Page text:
For me there is dull but strong pain in my wrists and ankles.  My lower back feels like someone is twisting a knife in it.  My knees ache, and then suddenly feel like someone has stabbed a screwdriver into them.  My ribs squeeze my lungs, so that it’s hard to breathe.  It feels like maybe I’m having a heart attack, or someone is crushing my chest.  There is no way to sit, no way to lie down, there is no position that eases the rib pain.  There is no way I can wear a bra!

Knowing that it is my ribs (costochondritis) helps with the anxiety.  I know I’m NOT having a heart attack, no matter how bad if feels.  It’s just pain.  Empty, pointless pain.

My jaw is throbs (TMJ disorder). It feels like the worst earache ever.  But my ears have been checked…there is no infection.  It’s referred pain from the jaw.  I have a constant headache radiating up from my jaw.  Opening my mouth hurts.  Closing again it hurts.  Chewing is not an option.  Not that I have an appetite anyway.  People tell me I slur my words…that’s because I am trying to move my jaw as little as possible.  Smiling hurts.  I try to smile anyway.  I may as well.

Sometimes out of the blue my big toes will just explode.  Big toe…hahahaha…how bad can that be?  Yeah, pretty bad!  It is searing pain that will stop you dead in your tracks.  Not so funny.  Your big toe helps with your balance and takes about 40% of the weight of all the toes.  It’s pretty important.  When it’s flaring, if it doesn’t make you scream aloud, it sure makes you walk funny.

And now onto my hips.  Again, there is no way to lie, no way to sit…hips, lower back, it all merges together.  The tendons also become inflamed (enthesitis), so moving hurts more.

My shoulders ache…it feels like there are lead weights on them.  Some days I can’t raise my arm very high.  Some days I can, but its excruciating.  Some days it just hurts a bit.  Because my shoulders are inflamed, out of alignment…something…the muscles all down my back spasm.  Massage helps temporarily.  Some days it hurts too much to be touched.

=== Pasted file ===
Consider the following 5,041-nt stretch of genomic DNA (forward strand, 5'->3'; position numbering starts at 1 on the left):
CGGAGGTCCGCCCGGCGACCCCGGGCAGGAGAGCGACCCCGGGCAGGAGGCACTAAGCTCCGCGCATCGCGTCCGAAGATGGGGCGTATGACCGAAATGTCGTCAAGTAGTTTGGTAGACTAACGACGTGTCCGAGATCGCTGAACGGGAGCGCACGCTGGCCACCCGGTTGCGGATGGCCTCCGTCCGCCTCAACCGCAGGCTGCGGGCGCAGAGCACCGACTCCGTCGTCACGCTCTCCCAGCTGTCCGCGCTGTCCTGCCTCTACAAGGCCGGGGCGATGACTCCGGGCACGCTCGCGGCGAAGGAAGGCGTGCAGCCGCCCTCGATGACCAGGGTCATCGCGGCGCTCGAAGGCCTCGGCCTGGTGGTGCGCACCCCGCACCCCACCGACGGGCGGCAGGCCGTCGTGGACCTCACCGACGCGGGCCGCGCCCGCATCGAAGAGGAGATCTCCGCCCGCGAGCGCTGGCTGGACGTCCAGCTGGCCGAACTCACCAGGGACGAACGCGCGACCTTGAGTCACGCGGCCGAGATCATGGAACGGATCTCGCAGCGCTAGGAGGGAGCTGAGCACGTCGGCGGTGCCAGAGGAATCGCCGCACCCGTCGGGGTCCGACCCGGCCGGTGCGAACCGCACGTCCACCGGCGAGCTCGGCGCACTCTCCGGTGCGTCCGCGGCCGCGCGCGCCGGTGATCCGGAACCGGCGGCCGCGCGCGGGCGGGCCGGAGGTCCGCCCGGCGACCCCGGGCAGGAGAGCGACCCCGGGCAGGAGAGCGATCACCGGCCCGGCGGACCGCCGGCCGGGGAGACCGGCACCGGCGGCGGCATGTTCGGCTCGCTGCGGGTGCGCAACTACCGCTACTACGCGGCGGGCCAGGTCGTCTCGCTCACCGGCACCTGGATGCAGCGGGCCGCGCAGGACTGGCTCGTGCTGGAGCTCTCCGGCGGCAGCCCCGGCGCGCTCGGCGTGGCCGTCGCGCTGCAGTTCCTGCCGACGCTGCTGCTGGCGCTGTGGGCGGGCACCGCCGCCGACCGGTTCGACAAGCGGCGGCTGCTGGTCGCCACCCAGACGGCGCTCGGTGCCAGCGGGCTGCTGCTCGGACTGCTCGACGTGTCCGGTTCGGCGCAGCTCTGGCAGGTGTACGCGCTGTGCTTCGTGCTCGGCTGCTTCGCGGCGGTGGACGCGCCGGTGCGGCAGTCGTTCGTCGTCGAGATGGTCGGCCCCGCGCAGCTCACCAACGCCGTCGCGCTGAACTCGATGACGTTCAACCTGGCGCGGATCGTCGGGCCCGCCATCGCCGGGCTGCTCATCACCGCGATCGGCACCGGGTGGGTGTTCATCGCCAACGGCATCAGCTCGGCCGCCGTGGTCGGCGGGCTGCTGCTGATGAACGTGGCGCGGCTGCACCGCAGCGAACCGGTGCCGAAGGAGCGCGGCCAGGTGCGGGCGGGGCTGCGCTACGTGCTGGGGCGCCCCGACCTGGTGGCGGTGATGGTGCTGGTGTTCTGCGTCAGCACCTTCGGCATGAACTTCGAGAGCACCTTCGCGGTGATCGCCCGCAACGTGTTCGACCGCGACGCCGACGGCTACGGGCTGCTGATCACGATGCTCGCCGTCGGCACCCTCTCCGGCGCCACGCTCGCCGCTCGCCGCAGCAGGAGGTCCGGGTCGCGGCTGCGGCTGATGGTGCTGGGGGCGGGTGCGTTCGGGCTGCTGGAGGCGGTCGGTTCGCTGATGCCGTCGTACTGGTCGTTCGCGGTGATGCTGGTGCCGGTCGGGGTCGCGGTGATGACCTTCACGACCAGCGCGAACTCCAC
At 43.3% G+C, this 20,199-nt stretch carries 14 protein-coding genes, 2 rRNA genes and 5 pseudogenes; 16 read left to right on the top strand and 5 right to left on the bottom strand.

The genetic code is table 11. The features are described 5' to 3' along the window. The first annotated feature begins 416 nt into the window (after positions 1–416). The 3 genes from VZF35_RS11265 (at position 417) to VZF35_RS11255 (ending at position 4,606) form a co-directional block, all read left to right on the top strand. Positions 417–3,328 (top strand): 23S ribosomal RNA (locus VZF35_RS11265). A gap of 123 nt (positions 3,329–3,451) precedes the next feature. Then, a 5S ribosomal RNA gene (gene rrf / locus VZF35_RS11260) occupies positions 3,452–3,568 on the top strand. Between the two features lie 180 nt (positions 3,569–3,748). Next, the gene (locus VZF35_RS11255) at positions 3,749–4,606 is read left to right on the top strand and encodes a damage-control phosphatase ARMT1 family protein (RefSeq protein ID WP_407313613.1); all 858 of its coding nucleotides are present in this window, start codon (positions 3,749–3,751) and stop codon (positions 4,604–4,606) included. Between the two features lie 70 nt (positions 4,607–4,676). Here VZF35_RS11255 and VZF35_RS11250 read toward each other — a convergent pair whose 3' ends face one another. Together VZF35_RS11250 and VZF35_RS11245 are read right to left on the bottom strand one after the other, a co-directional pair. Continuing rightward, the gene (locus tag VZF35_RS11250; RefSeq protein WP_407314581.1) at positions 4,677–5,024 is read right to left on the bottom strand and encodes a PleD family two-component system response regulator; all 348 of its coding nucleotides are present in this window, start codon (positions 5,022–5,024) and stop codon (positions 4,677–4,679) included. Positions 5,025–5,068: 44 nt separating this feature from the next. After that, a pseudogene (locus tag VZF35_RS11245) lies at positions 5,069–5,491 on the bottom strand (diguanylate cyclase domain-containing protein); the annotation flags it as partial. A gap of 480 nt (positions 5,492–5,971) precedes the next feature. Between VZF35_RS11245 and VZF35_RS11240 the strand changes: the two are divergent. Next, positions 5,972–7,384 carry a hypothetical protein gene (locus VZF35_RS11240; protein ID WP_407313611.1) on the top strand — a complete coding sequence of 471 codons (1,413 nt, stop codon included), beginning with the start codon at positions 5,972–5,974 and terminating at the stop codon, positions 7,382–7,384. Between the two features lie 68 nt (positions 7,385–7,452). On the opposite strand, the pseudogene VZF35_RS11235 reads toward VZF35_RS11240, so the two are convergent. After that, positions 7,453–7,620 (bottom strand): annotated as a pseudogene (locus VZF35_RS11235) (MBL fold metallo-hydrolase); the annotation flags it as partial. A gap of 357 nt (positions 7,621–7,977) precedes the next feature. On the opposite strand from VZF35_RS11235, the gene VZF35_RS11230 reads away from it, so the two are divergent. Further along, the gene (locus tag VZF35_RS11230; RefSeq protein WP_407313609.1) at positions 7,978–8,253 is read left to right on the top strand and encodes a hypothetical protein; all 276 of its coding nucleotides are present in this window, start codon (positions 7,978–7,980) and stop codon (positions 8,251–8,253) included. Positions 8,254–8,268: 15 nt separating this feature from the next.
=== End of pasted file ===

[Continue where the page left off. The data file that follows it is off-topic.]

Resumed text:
Then there are my eyes.  I often wake up with red, raw, dry, painful eyes.  Sometimes I have to sit in a darkened room until it subsides.  This is most probably iritis (anterior uveitis).

Inflammatory arthritis pain is constant.  It doesn’t quit.  It wears you down.  I think the constant pain is the cause most of the fatigue I experience…most of my brain is trying to block out severe pain and keep functioning. That’s exhausting.

So what can be done?  Prednisone burst.  Heat packs.  Topical creams and gels.  Hot showers. Extra nsaids, analgesics.  Rest.

A true full body mega flare?  Nothing, really, can be done.  Nothing touches it.  You just have to hope it doesn’t last long.  Mine are improving.  Lately they only last 24 hours or so.  Recently they were lasting 4 days or so.  The longest one lasted 4 months.  This is child’s play to what I’ve read some people experience.  Some people are in full body mega flare all the time.

I don’t know how they cope.  They have to, I guess.  Because there isn’t really a choice.

 

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DMARD choices – Management of Rheumatoid Arthritis

There are many medications prescribed for Rheumatoid Arthritis.  No two cases are exactly the same, and the treatment approach will depend on the severity of symptoms.  Most people will need to try several different medications, or combinations of medications to find a cocktail that works best for them.

The most important class of medications in the treatment of Rheumatoid arthritis are DMARDs (Disease Modifying Anti-Rheumatics) and bDMARDs (Biological Disease Modifying Anti-Rheumatics).  bDMARDs are very expensive medications, and in Australia there is a strict criteria and you will need to try and fail several DMARDs before being allowed to try bDMARDs The chart below is taken from the Australian Prescriber website, and lays out the criteria that your rheumatologist will use to choose the appropriate medication.

Management of Rheumatoid Arthritis – Criteria for selecting a DMARD

 

Management of Rheumatoid Arthritis

 

Who gets Rheumatoid Arthritis? RA Risk Factors

Rheumatoid Arthritis is an autoimmune disease that causes chronic inflammation of the joints, tendons and ligaments and other organs of the body.  It affects approximately one percent of the population, to varying degrees.  Some people have only mild disease that is easily controlled with simple medications but many people suffer severe pain, fatigue and disability.

The disease affects 3 – 4 times more women than men.  The reasons for this are unclear, but it does implicate hormonal factors, or genetic factors.